"Playing for Mark at Wisconsin was such an honor. He’s an incredible man, I have nothing but incredible things to say about him. He taught me a ton. I think he developed me a lot as a player. I had no idea what kind of player I was going to be coming into college and he pretty much turned me into a national team player, so I learned a lot from him. Just how to handle adversity, how to have a winning attitude, how to bear down and take care of business when you have to and kind of what it takes to make that next level," said Duggan about learning some coaching style and technique from Johnson.

"I certainly wouldn’t be the person or the captain or the player or the teammate that I am right now or have been in the past without his leadership and guidance when I was at Wisconsin. Certainly looking forward to seeing him this weekend."

It says so much about the culture and the program at Wisconsin that players such as Duggan go on to find such success on an international level and can look back and pinpoint a part of their development that is crucial to them becoming who they are.

In addition to her duties with Clarkson, Duggan is still in training with Team USA and she is a member of the Boston Blades of the CWHL. When we spoke, she was making her weekly trek from Clarkson’s campus in upstate New York back to Boston - a roughly six hour drive that she makes multiple times a week.

For her part, Duggan is excited to get back to Madison, a place that her career trajectory hasn’t allowed her a lot of opportunities to revisit - even if this visit puts her in what used to be enemy territory.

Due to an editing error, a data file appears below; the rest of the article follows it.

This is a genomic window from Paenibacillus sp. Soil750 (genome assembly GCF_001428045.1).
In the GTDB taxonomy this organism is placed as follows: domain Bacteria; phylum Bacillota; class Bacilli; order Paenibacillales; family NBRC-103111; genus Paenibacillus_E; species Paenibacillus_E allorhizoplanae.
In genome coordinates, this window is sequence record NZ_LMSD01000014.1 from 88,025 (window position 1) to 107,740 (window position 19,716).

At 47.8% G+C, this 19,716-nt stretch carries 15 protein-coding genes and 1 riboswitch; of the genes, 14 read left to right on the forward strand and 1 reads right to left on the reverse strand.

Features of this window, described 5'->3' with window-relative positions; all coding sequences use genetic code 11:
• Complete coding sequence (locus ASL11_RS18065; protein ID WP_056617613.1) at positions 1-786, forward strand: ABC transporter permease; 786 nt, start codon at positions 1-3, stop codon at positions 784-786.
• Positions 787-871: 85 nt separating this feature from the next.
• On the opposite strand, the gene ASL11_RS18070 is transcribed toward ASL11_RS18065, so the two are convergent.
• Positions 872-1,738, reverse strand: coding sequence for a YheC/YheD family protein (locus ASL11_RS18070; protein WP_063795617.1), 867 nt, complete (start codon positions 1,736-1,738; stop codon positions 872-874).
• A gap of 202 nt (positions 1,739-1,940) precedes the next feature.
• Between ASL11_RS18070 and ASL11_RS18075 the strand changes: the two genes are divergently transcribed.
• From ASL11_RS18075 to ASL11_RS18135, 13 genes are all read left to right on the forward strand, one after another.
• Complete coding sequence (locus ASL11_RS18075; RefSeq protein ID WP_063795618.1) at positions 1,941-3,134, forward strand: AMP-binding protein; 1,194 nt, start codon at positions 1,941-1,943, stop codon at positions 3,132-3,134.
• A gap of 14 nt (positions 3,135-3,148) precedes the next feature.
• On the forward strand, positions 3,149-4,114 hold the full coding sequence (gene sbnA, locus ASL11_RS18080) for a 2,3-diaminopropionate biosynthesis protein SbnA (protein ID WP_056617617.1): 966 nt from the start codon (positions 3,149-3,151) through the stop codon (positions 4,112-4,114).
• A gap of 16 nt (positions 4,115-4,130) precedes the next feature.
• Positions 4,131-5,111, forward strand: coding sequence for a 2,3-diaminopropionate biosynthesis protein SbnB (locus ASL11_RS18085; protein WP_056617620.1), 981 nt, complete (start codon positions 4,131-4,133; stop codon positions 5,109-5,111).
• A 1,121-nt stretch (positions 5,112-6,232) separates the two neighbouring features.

"It’ll certainly be interesting. I think it’ll be interesting to be on the other bench, but it will be exciting at the same time. I’ve learned so much from Coach Jackson and from (assistant coaches) Dan (Koch) and Jackie (Friesen) and Tracey (DeKeyser) when she was there. But also just from that school and from playing there, it really changed me as a person. I grew a lot while I was there. I certainly owe a lot to the city of Madison, so I’m excited to come back and see a lot of familiar faces and be in a familiar place, even if I am on the other side of the bench."

The fact that so many Wisconsin alum have featured prominently on the US national team in the past few Olympic cycles is important not just to recruiting, but to the overall reputation of the program. The most recent round of US Olympic Badgers were in school at the same time and were particularly close. They also represented and repped Wisconsin more than once. It’s a responsibility and honor Duggan doesn’t take lightly.

"Obviously I’m so proud to be a Badger. It’s a school that’s had a ton of success in it’s years with a women's hockey team. It's molded a ton of players into great people and great leaders and I'm certainly proud to be a part of the legacy that they have there."